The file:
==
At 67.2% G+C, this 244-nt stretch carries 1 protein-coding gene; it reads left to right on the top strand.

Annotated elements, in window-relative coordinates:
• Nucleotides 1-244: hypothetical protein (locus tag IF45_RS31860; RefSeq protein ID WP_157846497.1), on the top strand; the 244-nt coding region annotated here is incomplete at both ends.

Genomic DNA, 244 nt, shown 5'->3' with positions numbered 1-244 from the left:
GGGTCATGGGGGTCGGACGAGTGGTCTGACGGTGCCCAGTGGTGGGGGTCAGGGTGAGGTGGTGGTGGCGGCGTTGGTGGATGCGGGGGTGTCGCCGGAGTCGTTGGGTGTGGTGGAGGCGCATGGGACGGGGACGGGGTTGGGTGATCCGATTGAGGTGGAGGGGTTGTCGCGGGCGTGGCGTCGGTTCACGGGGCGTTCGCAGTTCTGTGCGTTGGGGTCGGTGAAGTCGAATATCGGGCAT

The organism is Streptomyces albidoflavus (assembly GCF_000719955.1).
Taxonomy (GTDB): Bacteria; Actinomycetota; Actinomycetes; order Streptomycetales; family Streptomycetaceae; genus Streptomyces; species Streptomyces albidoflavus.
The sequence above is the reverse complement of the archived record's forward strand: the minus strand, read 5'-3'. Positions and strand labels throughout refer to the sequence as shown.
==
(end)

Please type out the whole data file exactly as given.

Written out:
At 67.2% G+C, this 244-nt stretch carries 1 protein-coding gene; it reads left to right on the top strand.

Annotated elements, in window-relative coordinates:
• Nucleotides 1-244: hypothetical protein (locus tag IF45_RS31860; RefSeq protein ID WP_157846497.1), on the top strand; the 244-nt coding region annotated here is incomplete at both ends.

Genomic DNA, 244 nt, shown 5'->3' with positions numbered 1-244 from the left:
GGGTCATGGGGGTCGGACGAGTGGTCTGACGGTGCCCAGTGGTGGGGGTCAGGGTGAGGTGGTGGTGGCGGCGTTGGTGGATGCGGGGGTGTCGCCGGAGTCGTTGGGTGTGGTGGAGGCGCATGGGACGGGGACGGGGTTGGGTGATCCGATTGAGGTGGAGGGGTTGTCGCGGGCGTGGCGTCGGTTCACGGGGCGTTCGCAGTTCTGTGCGTTGGGGTCGGTGAAGTCGAATATCGGGCAT

The organism is Streptomyces albidoflavus (assembly GCF_000719955.1).
Taxonomy (GTDB): Bacteria; Actinomycetota; Actinomycetes; order Streptomycetales; family Streptomycetaceae; genus Streptomyces; species Streptomyces albidoflavus.
The sequence above is the reverse complement of the archived record's forward strand: the minus strand, read 5'-3'. Positions and strand labels throughout refer to the sequence as shown.